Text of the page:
A Lot or a Little?
What you will—and won't—find in this book.
Kids will learn a little about anxiety, when it becomes a disorder, and a little about OCD behavior. Author's note at the end encourages talking to someone about the book if you have similar feelings and provides an online resource for further information about anxiety.
Don't be afraid to try new things, and keep looking for new friends, until you find what you love, figure out who you are, and make friends with people who really "get" you. Don't let anyone or anything tell you what you can become or make you think your choices are limited because of who or what you are. When you do things that hurt others, you feel badly and it makes you unhappy, so do your best to be brave and kind to everyone.
Positive Role Models
Shannon's a positive role model for learning from her mistakes, trying to make things right, learning to stand up for herself, and learning that it's OK to follow her own path even when it takes unexpected directions. Her friends and classmates show a wide variety of skin color; neither race nor ethnicity are mentioned. Adults are supportive and encouraging, except one teacher who's professional but not friendly at all with Shannon. Shannon also has a good long-distance relationship with an older sister who's moved away from home.
Violence & Scariness
A beating is mentioned along with the victim having broken ribs and a broken jaw. A teacher grabs a student roughly and is fired. Illustrations show monsters and skeletons in a haunted house ride; Shannon knows they're fake but they scare her anyway. A fantasy segment has illustrations of a scary dark wizard as a giant, skull-like head. Bullying is mentioned but not described. Shannon gets hit on the head with a ball and taunted; it's not clear whether it was intentional, but if it was an accident there was no apology or acknowledgement of it. A boy is accidentally given a concussion while roughhousing, clearly accidentally, and the perpetrators and witnesses visit the victim, apologize, and bring him a gift.
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Sex, Romance & Nudity
A fantasy segment illustrates an embrace with hearts. One illustration shows a kiss.
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"Buttocks" and "butt."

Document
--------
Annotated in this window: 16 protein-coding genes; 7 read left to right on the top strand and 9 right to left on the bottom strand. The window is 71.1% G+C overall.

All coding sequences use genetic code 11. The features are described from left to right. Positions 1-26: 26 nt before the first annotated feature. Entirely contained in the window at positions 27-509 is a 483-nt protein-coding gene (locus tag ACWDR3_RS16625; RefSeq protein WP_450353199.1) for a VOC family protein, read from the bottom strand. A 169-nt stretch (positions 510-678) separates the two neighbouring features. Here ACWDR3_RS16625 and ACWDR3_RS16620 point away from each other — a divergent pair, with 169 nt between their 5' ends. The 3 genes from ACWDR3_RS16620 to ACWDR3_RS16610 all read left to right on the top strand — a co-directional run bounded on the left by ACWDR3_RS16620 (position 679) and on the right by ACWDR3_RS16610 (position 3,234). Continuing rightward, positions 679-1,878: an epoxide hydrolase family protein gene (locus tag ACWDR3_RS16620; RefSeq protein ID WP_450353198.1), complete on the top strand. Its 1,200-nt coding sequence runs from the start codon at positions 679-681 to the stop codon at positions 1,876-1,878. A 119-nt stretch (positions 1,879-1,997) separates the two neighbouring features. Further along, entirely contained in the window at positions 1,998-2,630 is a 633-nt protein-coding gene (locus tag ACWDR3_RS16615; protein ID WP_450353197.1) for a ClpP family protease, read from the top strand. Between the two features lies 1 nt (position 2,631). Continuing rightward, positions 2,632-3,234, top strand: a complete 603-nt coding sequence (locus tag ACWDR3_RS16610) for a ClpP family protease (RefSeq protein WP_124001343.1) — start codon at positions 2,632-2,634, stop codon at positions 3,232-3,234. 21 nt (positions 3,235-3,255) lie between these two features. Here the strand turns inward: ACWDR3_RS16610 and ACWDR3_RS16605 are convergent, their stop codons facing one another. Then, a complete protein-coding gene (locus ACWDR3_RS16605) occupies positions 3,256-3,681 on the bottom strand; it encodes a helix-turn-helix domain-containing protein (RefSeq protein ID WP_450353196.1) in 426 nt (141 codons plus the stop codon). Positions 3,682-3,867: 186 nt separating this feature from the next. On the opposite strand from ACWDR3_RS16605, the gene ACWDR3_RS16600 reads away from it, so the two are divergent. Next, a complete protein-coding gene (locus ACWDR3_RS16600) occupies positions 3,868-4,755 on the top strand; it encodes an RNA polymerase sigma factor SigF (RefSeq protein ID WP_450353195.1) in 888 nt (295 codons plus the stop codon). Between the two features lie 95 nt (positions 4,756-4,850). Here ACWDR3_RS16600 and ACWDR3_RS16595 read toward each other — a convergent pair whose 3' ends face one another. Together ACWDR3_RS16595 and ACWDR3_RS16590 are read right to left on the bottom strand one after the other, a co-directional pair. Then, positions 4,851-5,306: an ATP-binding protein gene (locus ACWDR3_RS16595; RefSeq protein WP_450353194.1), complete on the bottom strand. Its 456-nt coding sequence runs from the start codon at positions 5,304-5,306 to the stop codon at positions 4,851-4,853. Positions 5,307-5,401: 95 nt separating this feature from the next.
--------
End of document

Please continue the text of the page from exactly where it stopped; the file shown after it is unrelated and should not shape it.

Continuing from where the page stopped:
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Products & Purchases
Brands of candy mentioned incidentally.
Parents Need to Know
Parents need to know that Best Friends is a graphic-novel memoir by Shannon Hale, continuing her story from Real Friends as she's about to start sixth grade. Many familiar characters return and new ones are introduced. Bullying is mentioned, and we see Shannon get hit on the head with a playground ball and taunted, though she doesn't seem injured. Roughhousing accidentally causes a concussion. A few scary illustrations show haunted-house monsters and skeletons, and a fantasy segment shows a scary dark wizard with a large, skull-like head. Details about Shannon's anxiety and some OCD behavior are illustrated and described. The author encourages talking about feelings, especially anxiety, and provides an online resource for further information. The fantasy element also illustrates and embrace with hearts all around, and one kiss that's more of a hostile gesture than a romantic one. Themes explore friendship, group dynamics, gender roles and relationships, and navigating a confusing world in which the rules always seem to be changing. Ultimately hopeful, positive messages are about finding the inner strength to try new things, staying true to yourself, and keeping on searching for deep, meaningful friendships.
Is It Any Good?
This lively, honest graphic-novel memoir captures all the turmoil and drama of being 12 and discovering that you don't, in fact, finally have everything figured out. Author Shannon Hale's storytelling in Best Friends ably conveys how confusing friendships can be in a way that big kids and tweens will really relate to. And the dynamic illustrations of LeUyen Pham add depth to both characters and emotions. Interweaving the fantasy story into the narration helps readers follow Shannon's journey as she learns how to find the inner strength to forge her own path, and to keep looking for deep, meaningful connections with others.
The graphic-novel format makes this a good choice for reluctant readers, and it's a great opportunity to talk to kids about friendship, group dynamics, like-liking someone, anxiety, fears, being true to yourself, and more.
Did we miss something on diversity?
Research shows a connection between kids' healthy self-esteem and positive portrayals in media. That's why we've added a new "Diverse Representations" section to our reviews that will be rolling out on an ongoing basis. You can help us help kids by suggesting a diversity update.